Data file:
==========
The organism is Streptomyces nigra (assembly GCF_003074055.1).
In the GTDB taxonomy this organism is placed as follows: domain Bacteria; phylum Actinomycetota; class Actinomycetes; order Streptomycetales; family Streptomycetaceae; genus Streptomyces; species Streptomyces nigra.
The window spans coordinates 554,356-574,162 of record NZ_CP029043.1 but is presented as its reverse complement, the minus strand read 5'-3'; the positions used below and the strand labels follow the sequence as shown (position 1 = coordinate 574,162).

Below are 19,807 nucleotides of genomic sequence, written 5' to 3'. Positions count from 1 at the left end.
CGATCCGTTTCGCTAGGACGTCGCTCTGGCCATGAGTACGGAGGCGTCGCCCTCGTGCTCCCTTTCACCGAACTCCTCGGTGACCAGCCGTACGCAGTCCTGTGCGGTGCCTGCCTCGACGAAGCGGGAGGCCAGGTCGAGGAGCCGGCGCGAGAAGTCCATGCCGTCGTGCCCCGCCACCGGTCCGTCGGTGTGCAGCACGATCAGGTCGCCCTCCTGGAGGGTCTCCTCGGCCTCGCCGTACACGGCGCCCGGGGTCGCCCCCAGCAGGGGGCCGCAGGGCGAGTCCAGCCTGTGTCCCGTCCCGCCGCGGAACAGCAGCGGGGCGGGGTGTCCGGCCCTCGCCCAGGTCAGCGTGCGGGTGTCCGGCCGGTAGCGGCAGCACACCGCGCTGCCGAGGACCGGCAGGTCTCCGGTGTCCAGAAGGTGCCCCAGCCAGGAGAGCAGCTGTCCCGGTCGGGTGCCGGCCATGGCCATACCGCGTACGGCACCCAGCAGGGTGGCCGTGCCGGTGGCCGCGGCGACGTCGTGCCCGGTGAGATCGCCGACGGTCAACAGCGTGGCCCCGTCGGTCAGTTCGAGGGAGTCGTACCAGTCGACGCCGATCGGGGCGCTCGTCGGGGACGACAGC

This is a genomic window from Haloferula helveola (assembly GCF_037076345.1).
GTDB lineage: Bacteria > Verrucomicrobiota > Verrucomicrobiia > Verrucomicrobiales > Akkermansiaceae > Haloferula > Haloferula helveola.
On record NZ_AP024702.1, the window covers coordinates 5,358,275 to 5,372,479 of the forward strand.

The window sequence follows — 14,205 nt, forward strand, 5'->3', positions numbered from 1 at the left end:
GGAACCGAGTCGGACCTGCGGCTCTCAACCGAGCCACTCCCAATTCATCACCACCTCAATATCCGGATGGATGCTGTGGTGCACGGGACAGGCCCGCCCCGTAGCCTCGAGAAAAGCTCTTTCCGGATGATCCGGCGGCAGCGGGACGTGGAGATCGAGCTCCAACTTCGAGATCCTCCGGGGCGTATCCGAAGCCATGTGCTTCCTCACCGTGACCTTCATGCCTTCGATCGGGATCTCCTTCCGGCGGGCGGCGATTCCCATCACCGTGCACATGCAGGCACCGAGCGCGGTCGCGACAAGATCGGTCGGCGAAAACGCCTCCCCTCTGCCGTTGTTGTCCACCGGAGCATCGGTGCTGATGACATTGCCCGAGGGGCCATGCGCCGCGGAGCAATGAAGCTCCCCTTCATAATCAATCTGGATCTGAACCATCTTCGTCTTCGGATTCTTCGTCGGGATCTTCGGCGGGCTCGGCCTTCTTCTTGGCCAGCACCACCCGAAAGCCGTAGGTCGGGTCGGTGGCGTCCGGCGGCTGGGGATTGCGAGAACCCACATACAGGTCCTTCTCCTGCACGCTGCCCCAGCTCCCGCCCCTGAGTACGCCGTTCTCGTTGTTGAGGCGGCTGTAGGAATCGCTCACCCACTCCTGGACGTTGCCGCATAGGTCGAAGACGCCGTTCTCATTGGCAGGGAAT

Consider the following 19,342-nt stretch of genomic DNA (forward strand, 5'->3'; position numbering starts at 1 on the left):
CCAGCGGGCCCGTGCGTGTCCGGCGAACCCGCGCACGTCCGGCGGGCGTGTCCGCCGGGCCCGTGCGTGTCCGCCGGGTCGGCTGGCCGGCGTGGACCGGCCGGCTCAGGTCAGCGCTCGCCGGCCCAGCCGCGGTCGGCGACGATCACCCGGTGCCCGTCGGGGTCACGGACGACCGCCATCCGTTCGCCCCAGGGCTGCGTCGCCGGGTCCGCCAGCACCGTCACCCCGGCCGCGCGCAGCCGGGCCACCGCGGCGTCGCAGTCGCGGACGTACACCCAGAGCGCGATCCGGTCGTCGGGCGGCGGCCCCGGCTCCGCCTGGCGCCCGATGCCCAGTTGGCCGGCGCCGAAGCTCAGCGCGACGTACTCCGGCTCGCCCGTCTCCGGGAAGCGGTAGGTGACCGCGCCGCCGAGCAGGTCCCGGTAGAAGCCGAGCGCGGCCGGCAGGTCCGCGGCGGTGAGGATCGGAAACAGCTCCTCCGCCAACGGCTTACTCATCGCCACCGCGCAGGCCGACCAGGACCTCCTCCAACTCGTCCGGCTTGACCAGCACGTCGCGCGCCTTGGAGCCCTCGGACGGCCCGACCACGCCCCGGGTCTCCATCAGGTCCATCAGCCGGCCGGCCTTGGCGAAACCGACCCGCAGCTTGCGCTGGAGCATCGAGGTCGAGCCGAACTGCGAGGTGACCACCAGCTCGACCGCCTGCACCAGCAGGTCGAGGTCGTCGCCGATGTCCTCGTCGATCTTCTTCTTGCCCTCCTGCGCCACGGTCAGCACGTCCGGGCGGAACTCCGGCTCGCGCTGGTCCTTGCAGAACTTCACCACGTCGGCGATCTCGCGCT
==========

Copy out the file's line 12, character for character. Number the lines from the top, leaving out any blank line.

CCAGCGGGCCCGTGCGTGTCCGGCGAACCCGCGCACGTCCGGCGGGCGTGTCCGCCGGGCCCGTGCGTGTCCGCCGGGTCGGCTGGCCGGCGTGGACCGGCCGGCTCAGGTCAGCGCTCGCCGGCCCAGCCGCGGTCGGCGACGATCACCCGGTGCCCGTCGGGGTCACGGACGACCGCCATCCGTTCGCCCCAGGGCTGCGTCGCCGGGTCCGCCAGCACCGTCACCCCGGCCGCGCGCAGCCGGGCCACCGCGGCGTCGCAGTCGCGGACGTACACCCAGAGCGCGATCCGGTCGTCGGGCGGCGGCCCCGGCTCCGCCTGGCGCCCGATGCCCAGTTGGCCGGCGCCGAAGCTCAGCGCGACGTACTCCGGCTCGCCCGTCTCCGGGAAGCGGTAGGTGACCGCGCCGCCGAGCAGGTCCCGGTAGAAGCCGAGCGCGGCCGGCAGGTCCGCGGCGGTGAGGATCGGAAACAGCTCCTCCGCCAACGGCTTACTCATCGCCACCGCGCAGGCCGACCAGGACCTCCTCCAACTCGTCCGGCTTGACCAGCACGTCGCGCGCCTTGGAGCCCTCGGACGGCCCGACCACGCCCCGGGTCTCCATCAGGTCCATCAGCCGGCCGGCCTTGGCGAAACCGACCCGCAGCTTGCGCTGGAGCATCGAGGTCGAGCCGAACTGCGAGGTGACCACCAGCTCGACCGCCTGCACCAGCAGGTCGAGGTCGTCGCCGATGTCCTCGTCGATCTTCTTCTTGCCCTCCTGCGCCACGGTCAGCACGTCCGGGCGGAACTCCGGCTCGCGCTGGTCCTTGCAGAACTTCACCACGTCGGCGATCTCGCGCT